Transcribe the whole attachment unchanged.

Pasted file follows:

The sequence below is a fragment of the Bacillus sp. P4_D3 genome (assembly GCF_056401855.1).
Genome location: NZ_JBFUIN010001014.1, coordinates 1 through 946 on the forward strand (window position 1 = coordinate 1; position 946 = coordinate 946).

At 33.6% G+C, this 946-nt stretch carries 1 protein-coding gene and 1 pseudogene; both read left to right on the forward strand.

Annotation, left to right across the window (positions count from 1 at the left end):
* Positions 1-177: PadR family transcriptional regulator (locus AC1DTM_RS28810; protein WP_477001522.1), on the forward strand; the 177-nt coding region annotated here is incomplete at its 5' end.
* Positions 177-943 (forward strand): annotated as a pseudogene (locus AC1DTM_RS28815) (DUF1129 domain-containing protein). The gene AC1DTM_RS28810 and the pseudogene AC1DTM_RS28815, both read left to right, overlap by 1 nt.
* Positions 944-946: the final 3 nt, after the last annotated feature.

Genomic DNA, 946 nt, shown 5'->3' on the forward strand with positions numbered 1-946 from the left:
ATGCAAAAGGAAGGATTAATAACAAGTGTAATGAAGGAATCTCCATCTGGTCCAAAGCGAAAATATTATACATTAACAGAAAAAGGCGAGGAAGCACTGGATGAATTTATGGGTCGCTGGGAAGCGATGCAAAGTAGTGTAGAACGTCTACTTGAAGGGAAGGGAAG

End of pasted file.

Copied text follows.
The sequence below is a fragment of the Bacillus sp. P4_D3 genome (assembly GCF_056401855.1).
Genome location: NZ_JBFUIN010001014.1, coordinates 1 through 946 on the forward strand (window position 1 = coordinate 1; position 946 = coordinate 946).

At 33.6% G+C, this 946-nt stretch carries 1 protein-coding gene and 1 pseudogene; both read left to right on the forward strand.

Annotation, left to right across the window (positions count from 1 at the left end):
* Positions 1-177: PadR family transcriptional regulator (locus AC1DTM_RS28810; protein WP_477001522.1), on the forward strand; the 177-nt coding region annotated here is incomplete at its 5' end.
* Positions 177-943 (forward strand): annotated as a pseudogene (locus AC1DTM_RS28815) (DUF1129 domain-containing protein). The gene AC1DTM_RS28810 and the pseudogene AC1DTM_RS28815, both read left to right, overlap by 1 nt.
* Positions 944-946: the final 3 nt, after the last annotated feature.

Genomic DNA, 946 nt, shown 5'->3' on the forward strand with positions numbered 1-946 from the left:
ATGCAAAAGGAAGGATTAATAACAAGTGTAATGAAGGAATCTCCATCTGGTCCAAAGCGAAAATATTATACATTAACAGAAAAAGGCGAGGAAGCACTGGATGAATTTATGGGTCGCTGGGAAGCGATGCAAAGTAGTGTAGAACGTCTACTTGAAGGGAAGGGAAG